Volume LVAugust 2008Number 3

Freemasonry under the Swastika
By Bro. Kenneth W. Newman, Historical Interpreter, Masonic Library and Museum of Pennsylvania

When most people hear the word Holocaust, they automatically think of the persecution and mass genocide of Europe's Jews perpetrated by the Nazis in the 1930s and '40s. This is rightfully so, as over six million Jews were systematically murdered by Hitler's regime. However, the Jews were not alone in their suffering. The Nazis and their collaborators also persecuted other groups for racial or ideological reasons. Among the earliest victims were political opponents: Communists, Socialists and Social Democrats. They then moved on to the mentally and physically disabled, Roma and Sinti (Gypsies), Jehovah's Witnesses, homosexuals, Poles, Soviet prisoners of war and the Freemasons. It is not common knowledge, inside or outside of Masonic circles, that the Freemasons in Europe were persecuted and murdered during the course of the Third Reich.

Adolf Hitler had a negative view of Freemasonry long before he took office as Germany's Reich Chancellor on Jan. 30, 1933. He wrote disparagingly about the fraternity in his 1924 autobiography, "Mein Kampf." He believed that Freemasonry was part of an "International Jewish Conspiracy" which was led by Germany's former enemies and was responsible for every conceivable evil that afflicted the country. He was not alone in this belief. There was a culture of anti-Semitism in Germany at that time that dated back to the 1870s, but after the Weimer Republic's defeat in World War I, anti-Semitism had renewed interest.

Upon assuming power in 1933, Hitler did not ban Freemasonry outright; rather, he took a slow, methodical approach to the destruction of the Craft. One of the first measures of persecution was taken in early 1934, when Roland Freisler, State Secretary of the Reich Ministry of Justice and President of the Volksgerichtshof (People's Court), ruled that Masons who did not leave their lodges prior to Jan. 30, 1933, could not join the Nazi party. Shortly thereafter, Hermann Goering, Prussian Minister of the Interior, called upon lodges to dissolve "voluntarily," but only after his approval. At the same time, Schutzstaffel (SS) and Sturmabteilung (SA) units, under their own initiative, proceeded to commit violent acts aimed at lodges in various cities throughout Germany.

The persecution heated up in May 1934, when the Defense Ministry banned membership in lodges to all personnel (soldiers and civilian employees). Later that summer, the Gestapo started forcibly closing down many Masonic lodges and confiscating their assets, including their libraries and archives. On Oct. 28, 1934, Wilhelm Frick Reich, Minister of the Interior, issued a decree defining the lodges as "hostile to the state," and on Aug. 17, 1935, Frick ordered all remaining lodges and branches dissolved and their assets confiscated.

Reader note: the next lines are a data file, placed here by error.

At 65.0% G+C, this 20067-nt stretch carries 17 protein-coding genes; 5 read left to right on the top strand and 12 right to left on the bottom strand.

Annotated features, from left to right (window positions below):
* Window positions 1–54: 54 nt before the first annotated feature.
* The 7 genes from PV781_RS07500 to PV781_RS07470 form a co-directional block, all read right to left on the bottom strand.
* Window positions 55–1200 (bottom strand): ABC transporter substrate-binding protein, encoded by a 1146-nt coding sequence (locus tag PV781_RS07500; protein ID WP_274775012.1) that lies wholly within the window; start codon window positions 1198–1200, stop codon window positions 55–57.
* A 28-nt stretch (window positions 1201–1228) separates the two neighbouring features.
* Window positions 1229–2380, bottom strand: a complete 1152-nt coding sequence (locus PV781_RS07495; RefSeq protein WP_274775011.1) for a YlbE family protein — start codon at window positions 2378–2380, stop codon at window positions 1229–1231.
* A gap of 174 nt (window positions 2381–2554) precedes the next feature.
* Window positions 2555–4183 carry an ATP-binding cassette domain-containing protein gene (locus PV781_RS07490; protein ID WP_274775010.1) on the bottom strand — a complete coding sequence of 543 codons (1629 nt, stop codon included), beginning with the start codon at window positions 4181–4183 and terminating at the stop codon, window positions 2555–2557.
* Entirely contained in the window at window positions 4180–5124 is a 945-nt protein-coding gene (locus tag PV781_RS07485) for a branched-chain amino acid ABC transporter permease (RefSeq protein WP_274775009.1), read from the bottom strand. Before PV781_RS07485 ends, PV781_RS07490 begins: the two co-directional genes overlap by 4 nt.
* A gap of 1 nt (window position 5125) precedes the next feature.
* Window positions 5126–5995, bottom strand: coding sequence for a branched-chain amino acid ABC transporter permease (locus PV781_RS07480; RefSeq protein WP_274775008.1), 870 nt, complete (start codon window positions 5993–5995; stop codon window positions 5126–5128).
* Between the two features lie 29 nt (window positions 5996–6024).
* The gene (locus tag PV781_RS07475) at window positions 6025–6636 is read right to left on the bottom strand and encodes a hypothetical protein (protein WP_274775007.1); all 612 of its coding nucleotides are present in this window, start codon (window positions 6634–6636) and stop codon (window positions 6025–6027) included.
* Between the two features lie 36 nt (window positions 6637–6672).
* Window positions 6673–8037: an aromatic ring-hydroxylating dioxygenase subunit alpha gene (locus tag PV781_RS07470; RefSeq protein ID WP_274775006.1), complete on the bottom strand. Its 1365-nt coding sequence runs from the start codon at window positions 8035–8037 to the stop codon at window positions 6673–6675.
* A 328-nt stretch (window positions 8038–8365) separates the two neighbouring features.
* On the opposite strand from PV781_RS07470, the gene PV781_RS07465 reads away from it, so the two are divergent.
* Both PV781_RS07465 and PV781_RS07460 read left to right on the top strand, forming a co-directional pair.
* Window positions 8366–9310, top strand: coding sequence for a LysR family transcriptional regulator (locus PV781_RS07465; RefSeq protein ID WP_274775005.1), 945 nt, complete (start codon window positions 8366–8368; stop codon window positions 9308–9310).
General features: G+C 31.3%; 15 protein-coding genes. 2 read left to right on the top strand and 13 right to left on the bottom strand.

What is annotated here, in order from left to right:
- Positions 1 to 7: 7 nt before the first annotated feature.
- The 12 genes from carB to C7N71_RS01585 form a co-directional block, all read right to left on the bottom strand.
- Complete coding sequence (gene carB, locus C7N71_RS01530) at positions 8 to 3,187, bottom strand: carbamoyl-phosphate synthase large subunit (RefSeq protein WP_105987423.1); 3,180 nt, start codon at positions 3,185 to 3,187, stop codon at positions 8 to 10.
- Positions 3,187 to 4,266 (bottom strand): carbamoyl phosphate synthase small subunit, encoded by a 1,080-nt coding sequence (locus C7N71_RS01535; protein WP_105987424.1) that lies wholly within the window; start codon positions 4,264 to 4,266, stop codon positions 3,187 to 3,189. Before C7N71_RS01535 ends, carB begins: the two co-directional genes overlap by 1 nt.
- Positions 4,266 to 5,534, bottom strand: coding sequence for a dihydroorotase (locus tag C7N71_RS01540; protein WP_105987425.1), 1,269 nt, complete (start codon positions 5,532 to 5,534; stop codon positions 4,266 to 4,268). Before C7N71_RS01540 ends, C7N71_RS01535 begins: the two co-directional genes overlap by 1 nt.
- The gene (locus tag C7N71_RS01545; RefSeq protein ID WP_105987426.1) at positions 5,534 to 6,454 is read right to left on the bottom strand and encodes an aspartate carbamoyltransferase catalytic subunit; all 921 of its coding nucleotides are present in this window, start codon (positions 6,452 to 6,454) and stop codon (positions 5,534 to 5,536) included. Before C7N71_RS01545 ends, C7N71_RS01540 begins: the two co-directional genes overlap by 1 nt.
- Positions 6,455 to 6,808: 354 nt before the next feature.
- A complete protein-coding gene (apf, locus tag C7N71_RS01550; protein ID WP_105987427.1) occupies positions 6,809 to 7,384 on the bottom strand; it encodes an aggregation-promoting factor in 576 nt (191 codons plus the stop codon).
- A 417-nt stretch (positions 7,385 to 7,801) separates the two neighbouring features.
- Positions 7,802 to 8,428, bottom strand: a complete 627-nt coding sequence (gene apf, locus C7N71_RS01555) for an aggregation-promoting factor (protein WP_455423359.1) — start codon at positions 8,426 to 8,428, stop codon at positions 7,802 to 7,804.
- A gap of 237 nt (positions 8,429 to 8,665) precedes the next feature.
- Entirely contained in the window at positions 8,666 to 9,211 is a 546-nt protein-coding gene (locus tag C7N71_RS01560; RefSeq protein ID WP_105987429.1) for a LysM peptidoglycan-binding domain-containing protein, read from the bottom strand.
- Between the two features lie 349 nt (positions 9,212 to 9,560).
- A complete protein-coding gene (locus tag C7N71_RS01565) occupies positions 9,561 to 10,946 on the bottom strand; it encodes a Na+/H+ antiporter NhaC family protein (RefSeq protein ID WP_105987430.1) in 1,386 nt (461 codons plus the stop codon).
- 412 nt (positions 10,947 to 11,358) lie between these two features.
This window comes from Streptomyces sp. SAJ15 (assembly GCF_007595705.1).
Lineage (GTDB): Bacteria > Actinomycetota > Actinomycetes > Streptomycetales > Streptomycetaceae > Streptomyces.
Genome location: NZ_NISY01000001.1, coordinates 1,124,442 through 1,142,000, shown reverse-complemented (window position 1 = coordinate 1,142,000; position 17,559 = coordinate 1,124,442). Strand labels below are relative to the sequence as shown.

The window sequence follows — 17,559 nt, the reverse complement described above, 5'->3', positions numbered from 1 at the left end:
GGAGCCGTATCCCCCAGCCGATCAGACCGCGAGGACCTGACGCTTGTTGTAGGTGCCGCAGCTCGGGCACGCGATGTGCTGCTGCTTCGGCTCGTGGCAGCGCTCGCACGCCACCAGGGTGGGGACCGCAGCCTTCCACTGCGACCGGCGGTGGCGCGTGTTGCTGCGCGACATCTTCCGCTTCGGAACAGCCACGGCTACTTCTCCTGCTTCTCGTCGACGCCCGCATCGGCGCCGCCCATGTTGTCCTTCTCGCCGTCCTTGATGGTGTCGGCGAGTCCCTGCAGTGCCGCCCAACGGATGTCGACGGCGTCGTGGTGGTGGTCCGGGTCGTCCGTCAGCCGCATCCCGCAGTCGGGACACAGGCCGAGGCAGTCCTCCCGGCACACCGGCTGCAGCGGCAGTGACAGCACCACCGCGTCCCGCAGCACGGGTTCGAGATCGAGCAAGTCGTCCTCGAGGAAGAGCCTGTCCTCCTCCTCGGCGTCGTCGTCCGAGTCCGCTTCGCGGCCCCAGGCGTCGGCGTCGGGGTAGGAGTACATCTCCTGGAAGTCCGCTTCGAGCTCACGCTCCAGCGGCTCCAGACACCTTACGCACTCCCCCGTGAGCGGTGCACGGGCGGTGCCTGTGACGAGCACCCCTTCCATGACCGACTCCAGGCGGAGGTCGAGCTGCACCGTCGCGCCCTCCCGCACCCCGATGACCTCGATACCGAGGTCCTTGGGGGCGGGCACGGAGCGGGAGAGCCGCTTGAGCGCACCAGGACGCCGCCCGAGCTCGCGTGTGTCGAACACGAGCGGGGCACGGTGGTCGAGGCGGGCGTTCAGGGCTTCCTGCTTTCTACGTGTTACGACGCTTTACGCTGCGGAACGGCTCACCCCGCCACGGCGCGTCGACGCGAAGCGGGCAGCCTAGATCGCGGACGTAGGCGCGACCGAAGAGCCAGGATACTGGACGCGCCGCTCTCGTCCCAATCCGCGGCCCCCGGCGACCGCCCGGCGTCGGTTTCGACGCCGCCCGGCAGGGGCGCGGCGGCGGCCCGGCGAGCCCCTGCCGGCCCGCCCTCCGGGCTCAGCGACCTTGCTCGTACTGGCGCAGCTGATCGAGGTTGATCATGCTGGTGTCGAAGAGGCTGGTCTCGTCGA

As the German army conquered Europe and set up occupation regimes, many Masonic lodges were forcibly dissolved. After a lodge was closed, it was ransacked for membership lists and other important library and archival materials. These materials were then sent to the appropriate Nazi office. Many of the confiscated items ended up in anti-Masonic exhibitions, part of a major Nazi propaganda campaign.

To some, the destruction of the Craft became an obsession. Reinhard Heydrich, head of the SS Security Service (Sicherheitsdienst-SD), believed that the Masons, Jews and the political clergy were the "most implacable enemies of the German race." Heydrich became so obsessed that he even created an entirely new division of the SD to specifically deal with Freemasonry, Sicherheitsdienst-Section II/111. This office later became Section VII B 1 of the Reich Security Main Office (Reichssicherheitshauptamt; RSHA).

It will never be known how many Freemasons were put into concentration camps and murdered during the course of the Third Reich. This is because many of the members of the Craft who were placed in the camps were also Jews and/or associated with the German resistance or other political opposition groups.

However, Freemasonry has enjoyed a renaissance in Germany. The United Grand Lodges of Germany now have 467 lodges and over 14,000 members. German Masons now use as their symbol a little blue flower, known as das Vergissmeinnicht, the forget-me-not. This is a reminder of the countless brothers who suffered during the course of the Third Reich.

Works Cited:
  1. United States Holocaust Memorial Museum. "The Holocaust." Holocaust Encyclopedia. http://www.ushmm.org/wlc/en/index.php?ModuleId=.
  2. Howe, Eric " Freemasonry in Germany, Part I" Grand Lodge of Antient Free and Accepted Masons of Scotland. http://www.grandlodgescotland.com/index.php?option=com_content&task=view&id=104&Itemid=126
  3. Howe, Eric " Freemasonry in Germany, Part II" Grand Lodge of Antient Free and Accepted Masons of Scotland. http://www.grandlodgescotland.com/index.php?option=com_content&task=view&id=103&Itemid=29

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